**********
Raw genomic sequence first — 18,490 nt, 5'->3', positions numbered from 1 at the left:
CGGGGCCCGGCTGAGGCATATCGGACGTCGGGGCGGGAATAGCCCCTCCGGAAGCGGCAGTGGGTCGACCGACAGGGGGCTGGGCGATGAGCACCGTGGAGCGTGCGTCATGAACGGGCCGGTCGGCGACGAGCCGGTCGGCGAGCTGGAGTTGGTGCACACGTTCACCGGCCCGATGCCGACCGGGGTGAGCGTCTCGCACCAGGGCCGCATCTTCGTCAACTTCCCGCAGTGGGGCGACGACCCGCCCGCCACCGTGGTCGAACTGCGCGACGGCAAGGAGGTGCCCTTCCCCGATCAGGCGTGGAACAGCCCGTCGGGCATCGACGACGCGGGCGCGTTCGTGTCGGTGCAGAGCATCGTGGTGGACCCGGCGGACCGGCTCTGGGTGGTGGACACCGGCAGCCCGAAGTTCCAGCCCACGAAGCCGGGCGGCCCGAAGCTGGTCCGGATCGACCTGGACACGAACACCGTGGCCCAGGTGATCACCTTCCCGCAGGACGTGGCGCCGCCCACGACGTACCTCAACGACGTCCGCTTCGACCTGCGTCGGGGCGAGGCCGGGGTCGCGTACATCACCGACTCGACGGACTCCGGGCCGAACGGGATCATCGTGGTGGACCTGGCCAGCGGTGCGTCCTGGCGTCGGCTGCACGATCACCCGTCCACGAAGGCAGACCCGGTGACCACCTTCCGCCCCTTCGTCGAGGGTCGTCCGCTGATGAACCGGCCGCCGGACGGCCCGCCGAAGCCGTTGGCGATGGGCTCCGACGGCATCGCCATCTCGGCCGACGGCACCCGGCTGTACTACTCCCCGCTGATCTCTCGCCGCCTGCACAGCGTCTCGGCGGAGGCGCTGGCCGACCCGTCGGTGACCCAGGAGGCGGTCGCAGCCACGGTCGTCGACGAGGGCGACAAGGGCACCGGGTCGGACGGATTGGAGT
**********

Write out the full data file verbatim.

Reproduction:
Raw genomic sequence first — 18,490 nt, 5'->3', positions numbered from 1 at the left:
CGGGGCCCGGCTGAGGCATATCGGACGTCGGGGCGGGAATAGCCCCTCCGGAAGCGGCAGTGGGTCGACCGACAGGGGGCTGGGCGATGAGCACCGTGGAGCGTGCGTCATGAACGGGCCGGTCGGCGACGAGCCGGTCGGCGAGCTGGAGTTGGTGCACACGTTCACCGGCCCGATGCCGACCGGGGTGAGCGTCTCGCACCAGGGCCGCATCTTCGTCAACTTCCCGCAGTGGGGCGACGACCCGCCCGCCACCGTGGTCGAACTGCGCGACGGCAAGGAGGTGCCCTTCCCCGATCAGGCGTGGAACAGCCCGTCGGGCATCGACGACGCGGGCGCGTTCGTGTCGGTGCAGAGCATCGTGGTGGACCCGGCGGACCGGCTCTGGGTGGTGGACACCGGCAGCCCGAAGTTCCAGCCCACGAAGCCGGGCGGCCCGAAGCTGGTCCGGATCGACCTGGACACGAACACCGTGGCCCAGGTGATCACCTTCCCGCAGGACGTGGCGCCGCCCACGACGTACCTCAACGACGTCCGCTTCGACCTGCGTCGGGGCGAGGCCGGGGTCGCGTACATCACCGACTCGACGGACTCCGGGCCGAACGGGATCATCGTGGTGGACCTGGCCAGCGGTGCGTCCTGGCGTCGGCTGCACGATCACCCGTCCACGAAGGCAGACCCGGTGACCACCTTCCGCCCCTTCGTCGAGGGTCGTCCGCTGATGAACCGGCCGCCGGACGGCCCGCCGAAGCCGTTGGCGATGGGCTCCGACGGCATCGCCATCTCGGCCGACGGCACCCGGCTGTACTACTCCCCGCTGATCTCTCGCCGCCTGCACAGCGTCTCGGCGGAGGCGCTGGCCGACCCGTCGGTGACCCAGGAGGCGGTCGCAGCCACGGTCGTCGACGAGGGCGACAAGGGCACCGGGTCGGACGGATTGGAGT